We have nothing positive to gain by legalising euthanasia and assisted suicide, but we have so much to lose.
That’s the message from John Watkins, former NSW deputy premier, and now chair of Little Company of Mary Health Care.
First, he notes the intentionally misleading jargon used by the pro-euthanasia lobby, words that hide the lurking dangers of legalising assisted suicide:
High-profile advocates for change have deemed it a campaign to achieve "dying with dignity". In politics everyone loves a catchy slogan and the advocates for change have got a beauty. How could anyone oppose dignity in death? Of course what we should be asking is what the slogan means and how will it be put into practice. Simplifying complex, multilayered and important matters to three-word slogans has not served us well in recent years.
In any case, you wonder at calls for dying with dignity when there are so many Australians who find living with dignity impossible. Perhaps a greater challenge is to do more to help people live free from the anxiety, poverty and loneliness that characterises too many Australians as they age.
Watkins poses a crucial question: how can we tackle “dying with dignity” when our society can’t even provide “living with dignity” for all citizens?
Medical professionals, the aging, health care professionals, and those with disabilities are but a few of the groups immediately impacted by the very suggestion of legalising euthanasia and assisted suicide:
Until now a medical practitioner's essential duty has been to protect life and do no harm. That will change if the law is reformed. The concerns voiced by doctors' groups representing those who will be called upon to administer the regime are legitimate. It would inevitably drive divisions in the profession. It also raises the practical question of where the act of assisted suicide would happen? If in public hospitals or nursing homes it is valid to ask what impact it will have on the culture of care and respect that we have always demanded should characterise these places.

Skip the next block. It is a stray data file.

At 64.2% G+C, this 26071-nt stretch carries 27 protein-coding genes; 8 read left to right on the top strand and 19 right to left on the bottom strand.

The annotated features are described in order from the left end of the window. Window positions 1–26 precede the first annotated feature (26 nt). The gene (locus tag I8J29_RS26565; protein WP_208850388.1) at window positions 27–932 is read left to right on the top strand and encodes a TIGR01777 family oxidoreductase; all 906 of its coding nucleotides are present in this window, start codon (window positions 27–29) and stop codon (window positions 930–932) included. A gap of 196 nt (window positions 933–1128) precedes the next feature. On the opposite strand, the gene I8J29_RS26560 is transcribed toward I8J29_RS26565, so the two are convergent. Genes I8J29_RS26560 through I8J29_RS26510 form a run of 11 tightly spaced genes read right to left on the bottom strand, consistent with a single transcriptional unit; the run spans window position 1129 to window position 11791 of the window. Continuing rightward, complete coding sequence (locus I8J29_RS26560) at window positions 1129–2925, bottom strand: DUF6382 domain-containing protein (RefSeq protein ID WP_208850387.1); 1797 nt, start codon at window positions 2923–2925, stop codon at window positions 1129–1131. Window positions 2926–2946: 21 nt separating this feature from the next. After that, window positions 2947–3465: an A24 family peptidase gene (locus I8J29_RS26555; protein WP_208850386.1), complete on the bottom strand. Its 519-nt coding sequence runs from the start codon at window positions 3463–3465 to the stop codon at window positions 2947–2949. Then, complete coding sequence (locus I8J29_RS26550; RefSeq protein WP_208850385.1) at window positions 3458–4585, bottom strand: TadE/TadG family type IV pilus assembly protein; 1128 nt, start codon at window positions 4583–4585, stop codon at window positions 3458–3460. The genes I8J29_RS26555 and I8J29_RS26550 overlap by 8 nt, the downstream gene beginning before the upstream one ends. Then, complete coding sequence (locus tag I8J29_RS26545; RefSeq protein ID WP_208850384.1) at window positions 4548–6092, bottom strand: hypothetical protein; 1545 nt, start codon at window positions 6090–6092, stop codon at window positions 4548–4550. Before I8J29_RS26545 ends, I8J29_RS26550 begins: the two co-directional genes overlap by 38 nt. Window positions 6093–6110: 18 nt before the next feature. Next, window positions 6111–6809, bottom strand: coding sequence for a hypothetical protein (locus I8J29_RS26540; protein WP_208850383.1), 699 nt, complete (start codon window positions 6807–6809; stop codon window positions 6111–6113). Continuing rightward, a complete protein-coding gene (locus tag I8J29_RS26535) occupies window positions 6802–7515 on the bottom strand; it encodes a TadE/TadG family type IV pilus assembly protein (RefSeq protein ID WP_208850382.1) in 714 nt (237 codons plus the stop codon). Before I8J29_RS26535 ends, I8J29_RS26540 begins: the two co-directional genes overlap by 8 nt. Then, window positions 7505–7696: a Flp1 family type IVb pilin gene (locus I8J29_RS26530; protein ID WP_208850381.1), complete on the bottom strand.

Others who work in our aged care sector legitimately worry about those who are lonely and depressed and who may take the momentous decision to seek an assisted death out of their heartache or loneliness or because they feel a burden to their carers or children. There are too many examples of elder abuse and inheritance impatience before our guardianship tribunals to comfortably ignore this risk.
For those with long-term illnesses or disabilities, there is a sickening fear of what such legislation would do to their lives. Already, we see expansions of assisted suicide in euthanasia in other countries expanding to dementia, cancer, even minor disabilities. For these groups, legalising assisted suicide and euthanasia legalises society to say to them “better for you to die than live the way you are”. This is horrific. This is blatantly wrong. Yet, this is the legislation being considered.
No safeguards can be guaranteed to work. There is no way to ensure that doctors, healthcare professionals, truly anybody will respect and follow the “rules” to protect the most vulnerable groups. As Watkins emphasises, legalising euthanasia and assisted suicide won’t give us a “new dignity to death” – it will destroy our value of human life:
For some the ultimate right of the individual is to control when and how that happens. But many don't want the right to choose when life ends. Generations of humanity have felt this way and most societies and legal systems have recognised this position. All this may be about to change in Australia. If it does, the reformers will be jubilant but there will be many others who will feel that something precious about the dignity of human life has been lost in the cause of reform.
Assisted suicide and euthanasia do not better a society – they destroy it from within. Suicides need to continue to be recognised for the tragedies they are, and have measure taken to prevent them, NOT enable them. Euthanasia is an unthinkable way to abandon the lives of citizens to the whim of whoever is given the power to end another’s life. It is unthinkable, and must remain so.
Australians deserve to have their lives continue to be valued - NOT deemed expendable. We don’t need nor want assisted suicide or euthanasia anywhere in our country. Australians deserve better. Our country has no need for euthanasia and assisted suicide.